In the week ending March 10, the Reserve Bank of India’s foreign exchange reserves decreased by $2.4 billion, bringing the total to $560 billion.
This drop was primarily due to a $2.2 billion decline in the bank’s foreign currency assets, which amounted to $494.86 billion in the preceding week. Additionally, the rupee depreciated by 0.1% against the US dollar during this period.
For four consecutive weeks prior to this, the RBI’s foreign exchange reserves had remained stable and even increased by $1.5 billion during the week ending March 3.
However, currency dealers suggest that the bank has been selling US dollars in the past six weeks to mitigate any significant volatility in the rupee’s exchange rate.
Since February, the rupee has been under pressure due to concerns about possible interest rate hikes by the US Federal Reserve.
Despite recent speculation that the Fed may slow down its rate hikes after the Silicon Valley Bank‘s failure in California, the rupee has not seen much appreciation as investors continue to flock to the US dollar amid global risk aversion.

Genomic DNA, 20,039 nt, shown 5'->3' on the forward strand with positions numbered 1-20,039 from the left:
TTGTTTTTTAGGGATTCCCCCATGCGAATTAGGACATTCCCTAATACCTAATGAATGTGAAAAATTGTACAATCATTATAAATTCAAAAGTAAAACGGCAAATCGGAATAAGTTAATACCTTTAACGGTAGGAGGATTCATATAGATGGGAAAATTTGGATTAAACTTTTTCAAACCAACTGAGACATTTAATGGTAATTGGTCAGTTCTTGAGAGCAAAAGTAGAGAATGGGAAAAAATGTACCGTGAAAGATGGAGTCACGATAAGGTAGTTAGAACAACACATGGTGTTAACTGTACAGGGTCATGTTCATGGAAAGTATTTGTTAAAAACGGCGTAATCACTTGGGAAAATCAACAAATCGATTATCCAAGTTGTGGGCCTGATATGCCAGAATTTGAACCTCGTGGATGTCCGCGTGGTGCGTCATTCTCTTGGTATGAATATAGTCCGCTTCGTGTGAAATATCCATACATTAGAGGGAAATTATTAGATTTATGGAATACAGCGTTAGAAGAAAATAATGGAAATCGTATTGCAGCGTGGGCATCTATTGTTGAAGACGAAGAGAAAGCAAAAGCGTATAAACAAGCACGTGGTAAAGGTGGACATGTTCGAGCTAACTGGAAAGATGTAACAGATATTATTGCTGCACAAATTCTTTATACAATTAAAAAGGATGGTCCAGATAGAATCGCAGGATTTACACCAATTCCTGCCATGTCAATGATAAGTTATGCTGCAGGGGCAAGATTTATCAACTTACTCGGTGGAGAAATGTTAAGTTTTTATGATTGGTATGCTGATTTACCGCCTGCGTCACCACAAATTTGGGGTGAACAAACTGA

As per the central bank’s February Bulletin, the country’s foreign exchange reserves were $576.8 billion as of January 27, 2023, enough to cover 9.4 months of anticipated imports for the current fiscal year.
The RBI had been a net seller of US dollars in the currency market from June to October of the previous year, aiming to stabilize the rupee’s exchange rate amidst the Ukraine conflict and the Federal Reserve’s aggressive rate hikes.
However, the foreign exchange reserves have grown by $28.9 billion since the end of September, reaching $561.6 billion as of January 6.
“Reserve Bank of India’s foreign exchange reserves drop by $2.4 billion, rupee under pressure”